When the ad was released in 2014, she was a “relatively unknown ballerina” and the selection was a “disruptive choice.” The ad has since been viewed more than 10 million times.
Adrienne Lofton, SVP of global brand marketing, told Fast Company, "What separates us from the clutter is this blue collar work ethic. We’re an underdog brand. We work with athletes who most people wouldn’t or didn’t draft in the first round, or who they wouldn’t traditionally give a prima ballerina title to. We pick that athlete with a chip on their shoulder and their desire to win because it aligns with our own attitude."
And this attitude of fighting misperceptions and negative opinions of what it means to be an athlete -- of rebelling against stereotypes -- has performed well with female consumers. Under Armour’s women's business grew 60% year over year in 2015, and its growing favorability with the female athlete will make it a contender to Lululemon and Athleta.
The next female to appear in the “I Will What I Want” campaign was known more for her catwalk skills than her athletic prowess. When the announcement of the partnership was made, the brand’s agency of record, Droga5, was banking on the fact that people would have something to say about the choice of a woman who is more well-known in athletic circles as being the wife of Tom Brady.
Two days after the announcement of the partnership, the commercial featuring a toned and fierce Bündchen was released. The ad included social media reactions to the announcement, such as, “Stick to modeling, sweetie” and “She’s old.” A website for the campaign -- WillBeatsNoise.com -- continued to pull in social media chatter and highlight the message of having confidence in yourself even as people criticize and doubt your abilities.
The campaign won a Cyber Grand Prix at the Cannes Lions International Festival of Creativity in 2015.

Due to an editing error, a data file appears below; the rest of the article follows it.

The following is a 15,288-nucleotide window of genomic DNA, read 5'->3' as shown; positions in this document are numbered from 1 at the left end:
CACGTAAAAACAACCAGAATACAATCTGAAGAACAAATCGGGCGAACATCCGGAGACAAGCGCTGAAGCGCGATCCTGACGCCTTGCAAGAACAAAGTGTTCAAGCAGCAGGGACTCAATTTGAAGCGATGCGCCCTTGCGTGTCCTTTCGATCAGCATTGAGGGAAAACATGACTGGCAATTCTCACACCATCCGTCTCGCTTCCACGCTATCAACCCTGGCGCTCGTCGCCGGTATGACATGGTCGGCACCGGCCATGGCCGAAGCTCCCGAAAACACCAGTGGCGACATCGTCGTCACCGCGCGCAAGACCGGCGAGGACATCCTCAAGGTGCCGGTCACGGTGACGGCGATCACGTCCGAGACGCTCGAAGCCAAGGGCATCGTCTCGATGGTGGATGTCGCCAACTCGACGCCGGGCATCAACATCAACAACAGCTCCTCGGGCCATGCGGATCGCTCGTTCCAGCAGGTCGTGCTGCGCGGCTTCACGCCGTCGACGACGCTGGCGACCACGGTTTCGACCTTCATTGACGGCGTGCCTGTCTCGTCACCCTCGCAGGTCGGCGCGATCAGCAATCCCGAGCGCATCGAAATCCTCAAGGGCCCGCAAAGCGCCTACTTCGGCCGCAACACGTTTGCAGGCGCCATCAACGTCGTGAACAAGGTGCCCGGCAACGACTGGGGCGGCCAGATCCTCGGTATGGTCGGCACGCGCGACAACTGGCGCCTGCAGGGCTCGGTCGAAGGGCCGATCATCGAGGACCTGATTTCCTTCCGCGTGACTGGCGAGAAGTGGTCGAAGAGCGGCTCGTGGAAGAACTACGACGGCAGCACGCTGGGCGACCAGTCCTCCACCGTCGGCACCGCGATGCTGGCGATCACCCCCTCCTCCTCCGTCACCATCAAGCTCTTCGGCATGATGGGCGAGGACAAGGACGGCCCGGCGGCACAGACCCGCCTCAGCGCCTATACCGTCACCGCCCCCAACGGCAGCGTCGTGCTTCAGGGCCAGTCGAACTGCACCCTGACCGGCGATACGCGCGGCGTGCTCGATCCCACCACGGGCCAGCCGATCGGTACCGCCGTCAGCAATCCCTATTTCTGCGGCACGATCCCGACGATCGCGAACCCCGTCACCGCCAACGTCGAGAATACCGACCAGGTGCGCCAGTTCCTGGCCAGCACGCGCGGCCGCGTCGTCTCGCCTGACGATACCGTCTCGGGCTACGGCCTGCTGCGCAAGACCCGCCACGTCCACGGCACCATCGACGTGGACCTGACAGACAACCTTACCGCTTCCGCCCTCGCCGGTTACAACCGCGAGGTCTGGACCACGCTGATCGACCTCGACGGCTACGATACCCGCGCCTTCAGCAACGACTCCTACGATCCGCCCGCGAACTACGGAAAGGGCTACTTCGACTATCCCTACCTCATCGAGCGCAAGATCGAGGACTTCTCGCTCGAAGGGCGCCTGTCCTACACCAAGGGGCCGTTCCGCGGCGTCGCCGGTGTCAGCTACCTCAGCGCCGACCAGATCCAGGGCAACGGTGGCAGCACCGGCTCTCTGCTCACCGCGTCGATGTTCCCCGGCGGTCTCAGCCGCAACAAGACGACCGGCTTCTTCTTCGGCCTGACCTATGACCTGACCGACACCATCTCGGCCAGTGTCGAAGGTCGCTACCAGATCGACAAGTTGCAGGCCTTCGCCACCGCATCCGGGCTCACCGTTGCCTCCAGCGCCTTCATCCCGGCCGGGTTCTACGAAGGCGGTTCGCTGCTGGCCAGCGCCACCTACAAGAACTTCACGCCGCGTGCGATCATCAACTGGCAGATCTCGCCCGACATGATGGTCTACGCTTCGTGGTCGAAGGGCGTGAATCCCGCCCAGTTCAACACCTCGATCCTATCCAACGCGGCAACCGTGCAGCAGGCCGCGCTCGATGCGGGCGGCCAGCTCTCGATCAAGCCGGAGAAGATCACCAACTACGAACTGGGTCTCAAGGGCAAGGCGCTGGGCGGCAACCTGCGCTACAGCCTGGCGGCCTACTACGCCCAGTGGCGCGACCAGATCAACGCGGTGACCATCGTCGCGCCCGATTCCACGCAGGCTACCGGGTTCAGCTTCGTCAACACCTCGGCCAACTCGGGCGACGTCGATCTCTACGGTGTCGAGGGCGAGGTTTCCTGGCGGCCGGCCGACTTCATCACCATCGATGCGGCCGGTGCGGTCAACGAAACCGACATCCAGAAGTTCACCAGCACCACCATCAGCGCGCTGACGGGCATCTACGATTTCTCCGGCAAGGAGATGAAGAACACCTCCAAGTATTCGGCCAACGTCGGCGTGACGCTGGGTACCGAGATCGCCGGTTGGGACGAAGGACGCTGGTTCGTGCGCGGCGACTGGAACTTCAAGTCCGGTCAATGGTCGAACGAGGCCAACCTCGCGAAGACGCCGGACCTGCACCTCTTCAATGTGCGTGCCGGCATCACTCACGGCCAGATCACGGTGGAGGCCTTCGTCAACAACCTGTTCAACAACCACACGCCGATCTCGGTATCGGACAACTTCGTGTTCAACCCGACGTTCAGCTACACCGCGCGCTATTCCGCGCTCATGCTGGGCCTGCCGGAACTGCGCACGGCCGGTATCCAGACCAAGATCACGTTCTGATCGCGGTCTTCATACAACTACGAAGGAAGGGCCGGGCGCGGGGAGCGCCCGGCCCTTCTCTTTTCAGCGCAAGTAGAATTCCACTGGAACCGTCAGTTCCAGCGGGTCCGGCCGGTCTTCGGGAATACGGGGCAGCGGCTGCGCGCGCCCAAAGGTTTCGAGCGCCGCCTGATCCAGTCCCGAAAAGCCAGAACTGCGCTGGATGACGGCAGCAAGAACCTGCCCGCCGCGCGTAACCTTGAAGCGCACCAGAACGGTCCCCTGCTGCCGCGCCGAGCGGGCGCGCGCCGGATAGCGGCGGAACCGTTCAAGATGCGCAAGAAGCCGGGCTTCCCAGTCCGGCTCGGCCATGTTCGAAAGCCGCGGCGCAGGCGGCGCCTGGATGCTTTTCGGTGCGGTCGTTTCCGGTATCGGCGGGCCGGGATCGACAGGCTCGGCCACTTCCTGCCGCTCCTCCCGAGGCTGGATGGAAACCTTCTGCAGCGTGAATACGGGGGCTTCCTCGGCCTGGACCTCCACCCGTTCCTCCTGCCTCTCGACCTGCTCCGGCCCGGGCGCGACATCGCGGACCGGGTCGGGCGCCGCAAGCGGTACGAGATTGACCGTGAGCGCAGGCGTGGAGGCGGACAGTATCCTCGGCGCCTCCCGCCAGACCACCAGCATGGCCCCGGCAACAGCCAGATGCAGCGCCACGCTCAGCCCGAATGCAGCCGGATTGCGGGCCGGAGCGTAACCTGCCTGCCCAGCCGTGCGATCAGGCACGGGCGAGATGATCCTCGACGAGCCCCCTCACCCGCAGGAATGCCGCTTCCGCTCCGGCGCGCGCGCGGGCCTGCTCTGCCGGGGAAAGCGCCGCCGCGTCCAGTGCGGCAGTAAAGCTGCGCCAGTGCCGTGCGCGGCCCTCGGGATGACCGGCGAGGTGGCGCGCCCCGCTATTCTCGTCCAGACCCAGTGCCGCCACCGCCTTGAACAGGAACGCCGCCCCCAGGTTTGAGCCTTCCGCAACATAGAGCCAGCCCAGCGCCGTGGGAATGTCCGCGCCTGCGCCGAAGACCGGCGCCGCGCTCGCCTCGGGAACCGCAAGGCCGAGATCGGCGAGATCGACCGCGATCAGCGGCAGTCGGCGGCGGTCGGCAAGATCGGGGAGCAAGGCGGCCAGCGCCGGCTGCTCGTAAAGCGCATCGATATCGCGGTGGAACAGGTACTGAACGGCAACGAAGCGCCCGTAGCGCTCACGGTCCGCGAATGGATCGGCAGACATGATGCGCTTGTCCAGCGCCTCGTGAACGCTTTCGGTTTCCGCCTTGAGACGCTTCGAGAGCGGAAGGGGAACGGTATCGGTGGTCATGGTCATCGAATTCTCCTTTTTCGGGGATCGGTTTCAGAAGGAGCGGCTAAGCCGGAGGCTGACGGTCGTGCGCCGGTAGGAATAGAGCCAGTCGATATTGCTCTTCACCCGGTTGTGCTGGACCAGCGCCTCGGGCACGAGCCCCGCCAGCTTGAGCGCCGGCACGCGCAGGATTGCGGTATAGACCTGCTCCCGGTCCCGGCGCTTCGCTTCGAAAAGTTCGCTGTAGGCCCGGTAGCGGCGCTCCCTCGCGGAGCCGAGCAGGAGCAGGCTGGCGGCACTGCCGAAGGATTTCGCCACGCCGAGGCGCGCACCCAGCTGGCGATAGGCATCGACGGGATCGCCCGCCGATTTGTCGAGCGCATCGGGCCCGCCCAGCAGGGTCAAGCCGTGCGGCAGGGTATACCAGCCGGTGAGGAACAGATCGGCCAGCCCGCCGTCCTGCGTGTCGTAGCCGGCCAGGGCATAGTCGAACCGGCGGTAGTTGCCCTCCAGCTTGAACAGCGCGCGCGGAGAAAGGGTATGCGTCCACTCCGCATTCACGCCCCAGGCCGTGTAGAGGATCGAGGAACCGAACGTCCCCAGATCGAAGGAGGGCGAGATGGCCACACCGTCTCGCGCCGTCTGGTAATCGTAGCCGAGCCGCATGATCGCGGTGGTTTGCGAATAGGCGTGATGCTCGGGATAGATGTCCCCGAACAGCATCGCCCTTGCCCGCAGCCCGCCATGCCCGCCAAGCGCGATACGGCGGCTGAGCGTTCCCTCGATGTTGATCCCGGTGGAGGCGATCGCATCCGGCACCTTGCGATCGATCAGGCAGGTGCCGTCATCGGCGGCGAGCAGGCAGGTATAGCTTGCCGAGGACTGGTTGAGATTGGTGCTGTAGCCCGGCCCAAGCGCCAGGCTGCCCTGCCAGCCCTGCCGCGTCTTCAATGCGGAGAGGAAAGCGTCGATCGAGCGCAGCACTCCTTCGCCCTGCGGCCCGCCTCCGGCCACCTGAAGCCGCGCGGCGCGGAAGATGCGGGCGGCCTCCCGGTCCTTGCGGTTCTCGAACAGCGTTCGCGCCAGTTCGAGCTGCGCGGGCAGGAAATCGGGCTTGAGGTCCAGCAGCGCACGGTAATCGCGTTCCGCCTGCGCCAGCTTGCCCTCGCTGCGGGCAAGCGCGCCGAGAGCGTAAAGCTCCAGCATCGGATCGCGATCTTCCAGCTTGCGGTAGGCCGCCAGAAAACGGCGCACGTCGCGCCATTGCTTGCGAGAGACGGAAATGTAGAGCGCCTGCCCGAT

Under Armour signed Cam Newton before he was even drafted in 2011 to the Carolina Panthers, resulting in what was reportedly the largest endorsement deal for a rookie player. This year, he was named the NFL MVP prior to his appearance at the Super Bowl where his team was ultimately defeated by the Denver Broncos.
Under Armour saw a ton of success with its roster of athletes last year, and it has a chance to be a part of another surprising story at this year’s Olympics in Rio. Phelps, the most decorated Olympian, came out of retirement and will compete this summer in his fifth Olympics competition. Last August, soon after the athlete turned 30, he swam the fastest times of the year in three different races at the U.S. National Championships, proving that he has a high chance to become the oldest swimmer to win a gold medal and the first to win a gold medal 12 years apart, not to mention it will add to his collection of 22 pieces of gold, silver, and bronze.
In 2014, right before the start of the Sochi Olympics, Lindsey Vonn announced that she would be unable to compete due to a knee injury.
Since her return, though, she's gone racked up more World Cup wins, bringing her total to 76 and setting the all-time record for women. In addition, she won her 20th World Cup title in February, making her the most awarded male or female skier of crystal globes.
While Tom Brady is one of the most well-known quarterbacks of all time -- winning four Super Bowls and three Super Bowl MVP awards -- his start in the league was anything but promising. He was the 199th pick in the sixth round of the 2000 draft. However, he's now listed as one of the most valuable draft picks of all time.
Brady signed with Under Armour in 2010, after his Nike contract expired. The brand released a new ad for its "Rule Yourself" campaign featuring Brady even as the athlete faced a four-game suspension at the beginning of the 2015 season.
In the ad below, Brady wears the No. 199.